Also what about a full cavity fill of open cell. The new foam from Icynene is R-4 so I could get an R-22 of foam plus my R-9 exterior foam if I did the full cavity fill in open cell. Can someone tell me the thermal bridging loss of a full cavity fill???

    Also, the R-12 of the closed cell flash plus an R-15 Roxul batt would greatly outperform ANYTHING else. I wonder if the cost is worth it though in my climate. With that stack up I would be at R-36 before ANY deductions for thermal bridging. In 47460 zip code is that kind if R-value worth the effort and money?
    I like the whole stud void fill with open cell option but I have heard that after 3 " the performance of the last 2.5" dropps way off....AHHHH this is a tough decision.

  12. GBA Editor
    Martin Holladay | | #12

    Q. "Can someone tell me the thermal bridging loss of a full cavity fill?"

    A. The answer depends on your framing factor (the percentage of your wall area that is taken up by studs, plates, and headers). Many people assume a 25% framing factor.

    Regardless of what type of insulation you use, 25% of your 2x6 wall will have an R-value of about R-6.8.

    However, I wouldn't worry too much about thermal bridging if I were you, because it sounds like you plan to install a continuous layer of R-9 exterior foam. The R-9 foam will adequately address the thermal bridging problem.

  13. easyrider470 | | #13

    That's correct Martin but you told me in another post that if I did the closed cell or open cell in the stud voids that the thermal bridging of the foam in the studs would reduce the effectiveness of the exterior foam. That's why I am asking. I am trying to get the most bang for my buck here and not waste any money

  14. GBA Editor
    Martin Holladay | | #14

    Studs are always thermal bridges. Adding a continuous layer of insulation on the exterior side of the wall sheathing is an effective way to address the problem of thermal bridging.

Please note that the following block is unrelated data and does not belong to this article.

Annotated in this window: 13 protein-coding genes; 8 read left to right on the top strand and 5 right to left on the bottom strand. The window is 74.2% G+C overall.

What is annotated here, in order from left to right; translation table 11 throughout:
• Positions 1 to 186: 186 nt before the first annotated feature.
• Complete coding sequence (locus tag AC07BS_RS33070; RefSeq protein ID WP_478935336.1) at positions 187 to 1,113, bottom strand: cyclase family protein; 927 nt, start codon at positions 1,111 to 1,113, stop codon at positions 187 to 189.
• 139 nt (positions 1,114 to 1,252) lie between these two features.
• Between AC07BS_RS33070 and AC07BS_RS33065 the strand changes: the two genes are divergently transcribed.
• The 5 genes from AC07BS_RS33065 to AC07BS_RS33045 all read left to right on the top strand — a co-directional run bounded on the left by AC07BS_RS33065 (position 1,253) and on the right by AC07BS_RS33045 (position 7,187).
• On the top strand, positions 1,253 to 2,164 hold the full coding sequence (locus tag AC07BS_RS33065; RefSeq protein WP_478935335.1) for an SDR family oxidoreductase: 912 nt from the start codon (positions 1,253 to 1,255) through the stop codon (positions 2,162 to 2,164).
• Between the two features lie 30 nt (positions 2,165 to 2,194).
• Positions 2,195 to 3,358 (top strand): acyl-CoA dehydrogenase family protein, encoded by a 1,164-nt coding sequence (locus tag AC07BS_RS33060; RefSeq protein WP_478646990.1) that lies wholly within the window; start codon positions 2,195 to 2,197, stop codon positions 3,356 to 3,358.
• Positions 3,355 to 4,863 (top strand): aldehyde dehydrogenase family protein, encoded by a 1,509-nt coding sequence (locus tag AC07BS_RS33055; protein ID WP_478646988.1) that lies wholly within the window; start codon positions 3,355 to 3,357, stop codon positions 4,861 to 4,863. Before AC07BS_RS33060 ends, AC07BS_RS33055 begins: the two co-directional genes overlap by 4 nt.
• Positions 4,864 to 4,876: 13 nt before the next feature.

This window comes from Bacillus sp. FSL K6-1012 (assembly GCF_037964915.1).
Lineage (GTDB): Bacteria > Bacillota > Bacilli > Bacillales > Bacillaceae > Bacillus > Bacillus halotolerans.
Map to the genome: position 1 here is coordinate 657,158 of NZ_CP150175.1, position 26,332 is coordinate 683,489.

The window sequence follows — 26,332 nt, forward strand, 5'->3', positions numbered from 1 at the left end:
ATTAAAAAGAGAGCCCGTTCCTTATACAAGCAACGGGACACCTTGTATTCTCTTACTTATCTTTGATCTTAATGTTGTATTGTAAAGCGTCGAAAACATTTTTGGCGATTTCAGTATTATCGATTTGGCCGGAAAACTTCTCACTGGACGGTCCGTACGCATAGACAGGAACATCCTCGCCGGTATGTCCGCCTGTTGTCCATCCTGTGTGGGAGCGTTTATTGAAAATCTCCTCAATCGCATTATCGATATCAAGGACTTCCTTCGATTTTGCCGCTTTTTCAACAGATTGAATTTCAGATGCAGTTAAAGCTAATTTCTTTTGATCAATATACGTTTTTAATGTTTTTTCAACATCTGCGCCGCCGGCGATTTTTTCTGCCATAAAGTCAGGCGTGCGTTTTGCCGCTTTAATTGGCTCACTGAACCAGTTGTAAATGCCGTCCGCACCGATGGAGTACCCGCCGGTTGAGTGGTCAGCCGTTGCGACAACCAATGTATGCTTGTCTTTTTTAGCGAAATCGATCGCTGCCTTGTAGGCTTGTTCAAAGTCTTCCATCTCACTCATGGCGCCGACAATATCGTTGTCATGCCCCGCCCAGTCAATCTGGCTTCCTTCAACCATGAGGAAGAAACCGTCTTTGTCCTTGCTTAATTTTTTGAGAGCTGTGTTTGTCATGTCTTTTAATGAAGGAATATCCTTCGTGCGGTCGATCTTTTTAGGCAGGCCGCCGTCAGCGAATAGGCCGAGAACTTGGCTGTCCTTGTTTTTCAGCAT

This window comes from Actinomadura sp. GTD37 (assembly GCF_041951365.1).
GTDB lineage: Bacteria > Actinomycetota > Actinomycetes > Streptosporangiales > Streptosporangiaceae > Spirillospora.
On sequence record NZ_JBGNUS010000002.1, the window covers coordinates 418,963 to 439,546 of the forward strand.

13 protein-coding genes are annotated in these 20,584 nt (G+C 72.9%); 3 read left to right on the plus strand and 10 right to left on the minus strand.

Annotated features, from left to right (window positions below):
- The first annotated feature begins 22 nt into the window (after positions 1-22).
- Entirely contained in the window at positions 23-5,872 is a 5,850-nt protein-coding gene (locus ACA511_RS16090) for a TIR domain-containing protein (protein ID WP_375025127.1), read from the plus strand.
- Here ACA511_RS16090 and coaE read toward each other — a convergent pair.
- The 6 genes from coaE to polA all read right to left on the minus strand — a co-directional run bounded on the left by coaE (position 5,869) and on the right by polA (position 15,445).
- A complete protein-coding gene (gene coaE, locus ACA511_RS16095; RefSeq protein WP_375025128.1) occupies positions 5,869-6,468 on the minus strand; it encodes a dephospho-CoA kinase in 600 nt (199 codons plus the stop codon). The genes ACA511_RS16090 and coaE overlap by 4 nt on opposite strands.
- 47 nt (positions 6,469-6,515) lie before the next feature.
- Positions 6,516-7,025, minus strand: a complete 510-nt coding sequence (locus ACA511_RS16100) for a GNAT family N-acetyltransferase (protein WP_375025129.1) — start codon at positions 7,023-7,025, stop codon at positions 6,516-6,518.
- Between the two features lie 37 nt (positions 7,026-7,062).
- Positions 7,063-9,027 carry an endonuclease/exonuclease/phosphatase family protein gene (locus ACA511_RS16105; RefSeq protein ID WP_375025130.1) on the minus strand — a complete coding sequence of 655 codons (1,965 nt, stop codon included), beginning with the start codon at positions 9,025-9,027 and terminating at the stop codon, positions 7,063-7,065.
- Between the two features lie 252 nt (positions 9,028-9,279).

If you have both types of insulation -- some insulation between your studs, and some insulation installed as a continuous layer on the exterior side of your sheathing -- and you want to upgrade your R-value, you will always get more bang for your R by thickening the continuous insulation. Improving the R-value per inch of the insulation between the studs is a poor strategy in comparison.

  15. Expert Member
    Dana Dorsett | | #15

    A flash-inch of 2lb polyurethane at ~0.8-1.5 perms is still 2-3x as vapor permeable than a kraft facer, and is in now way comparable to a true vapor barrier, and does not constitute a moisture trap. At 2" it's getting pretty tight, but still not a show-stopper.

    At 1.5" the polyiso itself is sufficient for dew point control on 2x6 framing in your climate, even when derated it for wintertime temperatures.

    But Martin has it totally right. Spending the foam budget for thicker exterior foam is the right solution. Any R6/inch foam thermally bridged by the studs is pretty much wasted due to the R1.2/inch of the framing. Spending the foam budget on more exterior foam in the form of EPS has these benefits:

    * Adding 1.5" of EPS over your 1.5" polyiso costs LESS than a flash-inch of 2lb polyurethane between the studs. (about 60 cents/ square foot + installation, vs. $1/square foot for an inch 2lb polyurethane, or $2 / foot for 2" of 2lb polyurethane, installed.)

    ** Adding 1.5" of EPS would also keeps the average temp of the polyiso layer high enough that it performs at it's labeled R value of R6-6.5/inch instead of ~R5-ish.

    ***Adding 1.5" of EPS over the polyiso brings the temperature of the sheathing up to where you have HUGE dew point margin, making it far more moisture resilient than just 1.5" of polyiso.

    With 1.5" continuous polyiso + 1.5" continuous EPS + 5.5" cellulose cavity fill your "whole-wall" R is going to be about R30.